Last week MAP hosted a fringe event at the Labour Party Conference in association with the New Statesman entitled, ‘New Thinking on Palestine: What Role Can British Policy Play?’ The panel included Phyllis Starkey, MAP Trustee and former Labour MP; Ian Lucas MP, Shadow Minister for Foreign and Commonwealth Office; Lisa Nandy MP, Shadow Minister for Children and Families; and Councillor Attalah Said. It was chaired by the Editor of the New Statesman, Jason Cowley.
Lisa Nandy, Shadow Minister for Children and Families said the following:
Over the course of the few days during which she had been in the West Bank, Nandy said, there had been many things that had made her upset and angry on the behalf of Palestinian people “who were being systematically stripped of their dignity”. However, the thing that concerned her most as the Shadow Minister for Children and Families was what was happening to children in Palestine. “Palestinian children,” she said, “only have the opportunity to meet the other side when they are watching their parents being humiliated at checkpoints; when they are walking miles to school because somebody has built a wall between their home and their school; when they are having names called at them by settler communities; when they are watching water being siphoned off from them in the Jordan Valley so that they don’t have enough water to wash in or to drink, while just a few miles away within their actual line of sight they are seeing settler children who are swimming in swimming pools.” This situation, Nandy commented, is creating a sense of hate, hopelessness and despair and the time for action is now.
Focusing her remarks on the role of British companies in helping to perpetuate a system that “is trampling over the very basic rights of Palestinians,” Nandy said she was shocked and appalled when she got to the West Bank to see that there were several British-based multinationals helping to prop up the system.
Singling out G4S, which was in charge of security at the Labour conference, Nandy spoke about the role the company is playing, providing services under contract with Israel to Israeli prisoners in detention facilities, including Ofer prison in the occupied West Bank. As part of that contract they are involved in transferring prisoners to Israel in violation of the Fourth Geneva Convention as well as restricting family visiting rights to young people under the age of 18 in violation of the United Nations Convention on the Rights of the Child.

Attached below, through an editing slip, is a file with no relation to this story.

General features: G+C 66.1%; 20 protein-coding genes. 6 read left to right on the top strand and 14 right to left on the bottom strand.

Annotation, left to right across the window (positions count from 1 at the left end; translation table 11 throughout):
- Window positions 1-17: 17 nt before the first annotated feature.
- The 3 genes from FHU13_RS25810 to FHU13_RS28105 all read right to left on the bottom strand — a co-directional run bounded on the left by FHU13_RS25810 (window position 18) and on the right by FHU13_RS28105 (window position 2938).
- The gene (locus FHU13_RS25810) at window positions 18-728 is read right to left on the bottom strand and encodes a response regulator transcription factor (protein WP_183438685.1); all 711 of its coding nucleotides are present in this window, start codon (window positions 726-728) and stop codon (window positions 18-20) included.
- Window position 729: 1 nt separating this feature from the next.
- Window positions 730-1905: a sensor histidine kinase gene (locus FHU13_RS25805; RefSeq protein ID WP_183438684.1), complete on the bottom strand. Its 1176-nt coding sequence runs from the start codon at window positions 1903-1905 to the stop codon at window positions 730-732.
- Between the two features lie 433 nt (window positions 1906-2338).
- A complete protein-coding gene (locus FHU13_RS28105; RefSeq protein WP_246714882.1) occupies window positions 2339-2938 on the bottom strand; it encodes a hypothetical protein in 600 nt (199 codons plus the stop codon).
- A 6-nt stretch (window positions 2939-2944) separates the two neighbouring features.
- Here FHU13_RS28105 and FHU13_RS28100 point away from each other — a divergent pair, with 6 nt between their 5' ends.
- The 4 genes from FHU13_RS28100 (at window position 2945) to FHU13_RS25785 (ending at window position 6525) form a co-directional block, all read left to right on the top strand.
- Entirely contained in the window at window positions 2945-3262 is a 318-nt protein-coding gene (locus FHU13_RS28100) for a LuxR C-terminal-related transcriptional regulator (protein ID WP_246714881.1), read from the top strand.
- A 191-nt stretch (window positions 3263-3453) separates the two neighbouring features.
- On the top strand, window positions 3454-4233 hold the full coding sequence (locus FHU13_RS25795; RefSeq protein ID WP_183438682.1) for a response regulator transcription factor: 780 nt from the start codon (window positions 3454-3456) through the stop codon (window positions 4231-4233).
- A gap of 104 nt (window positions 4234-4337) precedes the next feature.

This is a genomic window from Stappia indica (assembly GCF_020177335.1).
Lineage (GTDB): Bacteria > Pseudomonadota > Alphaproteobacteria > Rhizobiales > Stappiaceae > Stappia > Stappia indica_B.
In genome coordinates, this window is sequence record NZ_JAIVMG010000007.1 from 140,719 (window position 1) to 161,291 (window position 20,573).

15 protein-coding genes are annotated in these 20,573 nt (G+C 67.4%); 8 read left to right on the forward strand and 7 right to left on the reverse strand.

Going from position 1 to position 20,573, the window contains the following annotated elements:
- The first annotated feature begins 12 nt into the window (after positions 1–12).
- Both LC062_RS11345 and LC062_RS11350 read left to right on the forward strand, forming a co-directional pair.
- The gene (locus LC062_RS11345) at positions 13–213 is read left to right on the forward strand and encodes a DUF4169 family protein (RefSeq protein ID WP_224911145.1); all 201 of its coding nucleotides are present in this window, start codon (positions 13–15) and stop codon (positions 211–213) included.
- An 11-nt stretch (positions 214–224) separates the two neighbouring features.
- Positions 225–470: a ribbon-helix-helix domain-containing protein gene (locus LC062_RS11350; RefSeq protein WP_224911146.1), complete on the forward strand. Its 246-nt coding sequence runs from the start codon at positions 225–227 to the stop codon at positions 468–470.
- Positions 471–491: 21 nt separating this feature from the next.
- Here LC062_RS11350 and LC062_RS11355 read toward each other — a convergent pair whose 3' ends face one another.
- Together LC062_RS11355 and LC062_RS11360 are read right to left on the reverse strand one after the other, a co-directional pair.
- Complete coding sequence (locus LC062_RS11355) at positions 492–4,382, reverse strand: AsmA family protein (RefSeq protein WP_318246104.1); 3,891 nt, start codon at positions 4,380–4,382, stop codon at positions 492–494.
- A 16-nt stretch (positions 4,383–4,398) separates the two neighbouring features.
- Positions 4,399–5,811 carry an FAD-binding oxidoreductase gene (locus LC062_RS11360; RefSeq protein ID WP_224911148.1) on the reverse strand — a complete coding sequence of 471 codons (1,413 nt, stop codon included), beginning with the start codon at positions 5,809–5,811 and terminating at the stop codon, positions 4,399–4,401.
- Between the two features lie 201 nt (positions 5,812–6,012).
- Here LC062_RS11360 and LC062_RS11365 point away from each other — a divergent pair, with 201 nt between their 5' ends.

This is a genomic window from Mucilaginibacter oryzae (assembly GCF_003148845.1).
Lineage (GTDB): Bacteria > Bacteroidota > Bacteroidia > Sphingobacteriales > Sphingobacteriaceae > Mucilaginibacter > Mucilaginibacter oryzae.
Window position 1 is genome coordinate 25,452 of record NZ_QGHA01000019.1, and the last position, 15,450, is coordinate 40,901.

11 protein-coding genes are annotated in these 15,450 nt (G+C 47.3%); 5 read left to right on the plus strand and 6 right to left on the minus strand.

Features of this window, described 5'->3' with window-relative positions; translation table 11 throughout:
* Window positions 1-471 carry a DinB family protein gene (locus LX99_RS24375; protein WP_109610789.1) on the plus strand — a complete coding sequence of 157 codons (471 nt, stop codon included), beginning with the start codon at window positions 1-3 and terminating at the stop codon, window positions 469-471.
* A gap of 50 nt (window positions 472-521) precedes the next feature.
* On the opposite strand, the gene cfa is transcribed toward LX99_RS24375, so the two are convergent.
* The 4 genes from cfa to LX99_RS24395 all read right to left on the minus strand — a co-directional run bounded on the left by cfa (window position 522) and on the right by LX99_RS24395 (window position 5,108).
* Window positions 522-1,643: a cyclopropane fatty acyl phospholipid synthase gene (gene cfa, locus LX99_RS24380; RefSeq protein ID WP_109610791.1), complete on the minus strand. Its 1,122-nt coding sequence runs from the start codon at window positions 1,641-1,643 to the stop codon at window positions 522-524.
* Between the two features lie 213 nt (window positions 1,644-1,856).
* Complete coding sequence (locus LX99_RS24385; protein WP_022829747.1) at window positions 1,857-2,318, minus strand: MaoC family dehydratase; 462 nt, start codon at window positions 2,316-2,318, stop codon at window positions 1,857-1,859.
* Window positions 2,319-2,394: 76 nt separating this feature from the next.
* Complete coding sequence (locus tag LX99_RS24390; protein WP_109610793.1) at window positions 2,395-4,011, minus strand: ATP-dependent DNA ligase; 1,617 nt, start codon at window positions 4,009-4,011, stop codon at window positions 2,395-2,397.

The UN Convention on the Rights of the Child, Nandy stated, was a crucial land mark in recognising how important it is to uphold the rights of the child across the globe. “The truth,” she continued, “is that if you threaten children’s rights anywhere, you threaten children’s rights everywhere.”
Other examples of British based companies included Veolia, which runs waste management companies under contract to local authorities in the UK whilst being involved in the development and running of an illegal tram system across the West Bank, and Eden Springs which siphons water from the Golan Heights and then provides that water for profit to the Westminster and Scottish governments.
Although she has raised these concerns with governments repeatedly over the last couple of years, they have said it is not a matter of public significance, despite the fact that these companies are in receipt of public money and hold significant public contracts.
G4S has said that it will exit from the work that they are doing under contract with Israel at the earliest opportunity. In the meantime, however, Nandy said, it is “making a mockery of our commitment to human rights in the UK”. Referring to Professor John Ruggie’s set of principles for business and human rights, she stressed the importance of recognising that the same ethical responsibilities that apply to individuals and to states also apply to businesses. Three things need to happen, she said:
1. The London Stock Exchange cannot continue to be a home to companies involved in perpetrating gross human rights and environmental violations around the world. Companies listed on the London Stock Exchange should be assessed for their environmental, social and human rights impact.
2. Labelling needs to be more clearly defined. Often goods that are labelled as being from Israel are actually from the occupied Palestinian territory.
3. Public contracts should not be awarded to firms that consistently violate human rights.
This, Nandy suggested, is “not only a moral imperative because of our obligation to the Palestinian people or to children, it is a priority because we have to do everything we can to help create a level playing field so that those businesses that are upholding the right standards are encouraged to flourish.” These companies, she continued, “are our public face around the world – in Israel and in the occupied Palestinian territory – these companies represent Britain.”